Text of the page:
Nut supplier Importaco cracking the healthy ageing market: ‘Everybody is targeting older people’

By Katy Askew

- Last updated on GMT

Importaco is working on nutritional solutions for Europe's ageing population / Pic: GettyImages-mokeybusinessimages
Importaco is working on nutritional solutions for Europe's ageing population / Pic: GettyImages-mokeybusinessimages

Related tags Healthy ageing healthy snacking Nuts

Nut and dried fruit supplier Importaco is leveraging innovation and deep consumer insight to build a portfolio of products targeting older people. We spoke to Teresa Cercós (PhD), Director General of Quality, Environment and Innovation, to learn more about the company’s long-term ambition to develop ingredients that support healthy ageing.

Europe is ageing. The population of older people (those aged 65 years or more) in the EU-27 will increase significantly in coming years, rising from 90.5m at the start of 2019 to reach 129.8m by 2050, according to Eurostat. 

Driven by falling birthrates and increasing life expectancy, the World Health Organization forecasts that, by 2030, there will be 44 ‘super-aged’ countries where more than 20% of the population is over 65, including Italy, Germany and the UK.

This is a large, growing, and relatively affluent consumer cohort, with a distinct set of nutritional priorities. 

Currently, the number of new products launched that cater to ‘silver surfers’ and ‘baby boomers’ may seem unsubstantial when compared to trendy NPD aimed at millennials or Gen Z. But Importaco’s innovation and quality Director General Teresa Cercós believes that an awareness of demographic trends and the important role the food industry can play in healthy ageing is boosting innovation in the area.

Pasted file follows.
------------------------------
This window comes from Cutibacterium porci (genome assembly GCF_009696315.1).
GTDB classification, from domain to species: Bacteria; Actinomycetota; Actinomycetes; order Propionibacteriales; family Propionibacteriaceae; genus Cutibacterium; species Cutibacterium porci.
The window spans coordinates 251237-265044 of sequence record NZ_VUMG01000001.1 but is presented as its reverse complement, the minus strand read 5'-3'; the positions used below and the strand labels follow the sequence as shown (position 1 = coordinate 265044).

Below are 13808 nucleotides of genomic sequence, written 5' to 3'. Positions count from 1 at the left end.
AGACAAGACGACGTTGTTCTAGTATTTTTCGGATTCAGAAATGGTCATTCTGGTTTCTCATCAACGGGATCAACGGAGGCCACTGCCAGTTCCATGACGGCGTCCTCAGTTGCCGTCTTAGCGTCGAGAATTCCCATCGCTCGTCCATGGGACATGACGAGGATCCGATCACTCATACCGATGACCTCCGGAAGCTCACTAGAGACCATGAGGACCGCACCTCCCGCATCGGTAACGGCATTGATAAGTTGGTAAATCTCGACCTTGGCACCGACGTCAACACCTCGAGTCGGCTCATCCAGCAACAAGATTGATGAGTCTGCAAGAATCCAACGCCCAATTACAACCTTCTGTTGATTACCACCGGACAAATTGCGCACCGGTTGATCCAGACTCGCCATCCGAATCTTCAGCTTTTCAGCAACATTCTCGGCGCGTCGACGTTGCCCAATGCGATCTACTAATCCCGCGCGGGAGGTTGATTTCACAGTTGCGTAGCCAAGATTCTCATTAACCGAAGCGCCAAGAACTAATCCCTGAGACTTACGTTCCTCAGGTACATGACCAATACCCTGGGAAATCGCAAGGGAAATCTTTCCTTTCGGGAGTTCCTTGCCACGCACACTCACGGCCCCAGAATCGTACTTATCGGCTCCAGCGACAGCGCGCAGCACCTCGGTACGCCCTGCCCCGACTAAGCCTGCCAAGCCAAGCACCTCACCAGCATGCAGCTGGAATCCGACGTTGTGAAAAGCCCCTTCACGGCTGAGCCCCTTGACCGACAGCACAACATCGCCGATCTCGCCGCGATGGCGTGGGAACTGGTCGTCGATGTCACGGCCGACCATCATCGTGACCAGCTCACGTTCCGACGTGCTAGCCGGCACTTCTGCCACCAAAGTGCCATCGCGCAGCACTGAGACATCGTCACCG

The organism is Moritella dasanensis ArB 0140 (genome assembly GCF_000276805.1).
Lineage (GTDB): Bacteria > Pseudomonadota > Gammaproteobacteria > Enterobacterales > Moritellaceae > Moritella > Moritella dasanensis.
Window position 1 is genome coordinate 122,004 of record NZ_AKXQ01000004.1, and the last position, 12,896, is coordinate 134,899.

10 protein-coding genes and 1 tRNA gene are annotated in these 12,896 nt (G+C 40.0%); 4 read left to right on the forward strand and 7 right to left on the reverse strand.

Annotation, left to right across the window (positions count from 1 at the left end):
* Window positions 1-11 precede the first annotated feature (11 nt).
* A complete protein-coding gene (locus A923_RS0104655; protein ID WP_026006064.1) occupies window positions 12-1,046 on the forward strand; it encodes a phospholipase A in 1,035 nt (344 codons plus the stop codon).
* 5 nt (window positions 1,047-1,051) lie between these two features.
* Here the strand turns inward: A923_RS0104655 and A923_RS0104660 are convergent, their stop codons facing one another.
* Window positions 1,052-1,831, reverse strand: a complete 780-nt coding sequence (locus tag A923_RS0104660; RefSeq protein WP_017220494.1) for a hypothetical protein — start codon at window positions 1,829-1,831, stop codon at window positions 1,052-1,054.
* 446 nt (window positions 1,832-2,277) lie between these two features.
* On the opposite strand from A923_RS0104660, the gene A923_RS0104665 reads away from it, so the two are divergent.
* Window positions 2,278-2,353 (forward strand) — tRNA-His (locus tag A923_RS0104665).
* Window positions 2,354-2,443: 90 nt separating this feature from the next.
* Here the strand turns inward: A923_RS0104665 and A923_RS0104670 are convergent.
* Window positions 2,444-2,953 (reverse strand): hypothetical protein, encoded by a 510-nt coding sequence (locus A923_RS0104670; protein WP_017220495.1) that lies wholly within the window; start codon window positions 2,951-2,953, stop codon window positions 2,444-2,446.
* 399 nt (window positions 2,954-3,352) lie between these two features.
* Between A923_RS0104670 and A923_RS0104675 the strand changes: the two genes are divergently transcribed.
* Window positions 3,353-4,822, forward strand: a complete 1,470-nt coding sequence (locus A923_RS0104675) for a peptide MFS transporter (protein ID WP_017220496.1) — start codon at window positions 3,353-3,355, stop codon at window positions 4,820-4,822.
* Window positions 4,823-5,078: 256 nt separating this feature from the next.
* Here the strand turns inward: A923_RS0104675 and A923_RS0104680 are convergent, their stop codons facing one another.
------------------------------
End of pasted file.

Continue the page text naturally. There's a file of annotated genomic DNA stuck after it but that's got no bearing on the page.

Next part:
“You can see it as a problem, but you can also see it as an opportunity. We work in the food sector; we can make life easy for those ageing,” ​she told us. 

Importaco is a business-to-business nuts, dried fruit and mineral water supplier with a turnover of more than €700m. The company operates 17 factories throughout Europe and, following the integration of  Italian peer Besana, the Spanish supplier has a global presence in 34 markets including Spain, Italy, Belgium, Germany, Poland and the UK. 

Importaco works alongside ‘big brands’ developing products ‘side-by-side’ with its customers. And Cercós reports an up-tick in innovation around products that meet the needs of older people. 

“Everybody is targeting people who are ageing,”​ she told FoodNavigator. “The European population is getting older... everybody in Europe is really worried about this trend and everybody is thinking about how to help older people live better lives. At the end of the day, we need to do as much as we can for them.”

Packed with nut-rients 

GettyImages-Baibaz almonds nuts
Nuts offer nutritionally dense snacking / Pic: GettyImages-Baibaz

Importaco has identified healthy ageing as a long-term trend that it can leverage as the company works towards its goal of doubling its share in the ingredients market by 2024​. 

Cercós stressed that nuts are a natural nutritional source that is particularly well-placed to help meet the dietary needs of older people. 

“There are many problems with ageing, such as a higher risk of certain diseases and illnesses. This includes diabetes and cardiovascular problems too, where risk increases with age,”​ she noted. 

Approximately 25% of people aged over 60 have diabetes and cardiovascular disease is the leading cause of death among people 65 plus. 

“Nuts are rich in monosaturated and polyunsaturated acids, which means they are really good for heart disease and cholesterol problems,”​ she revealed. 

“Nuts are also rich in calcium. We know that women, when we start to get older, have problems like osteoporosis. Almonds, for example, are very rich in calcium.”

Nuts have other nutritional benefits.  Several nuts are among the dietary plants with the highest content of antioxidants. Of the tree nuts, walnuts, pecans and chestnuts have the highest contents of antioxidants. Some scientific studies show that walnuts could contain more than 20mmol antioxidants per 100g.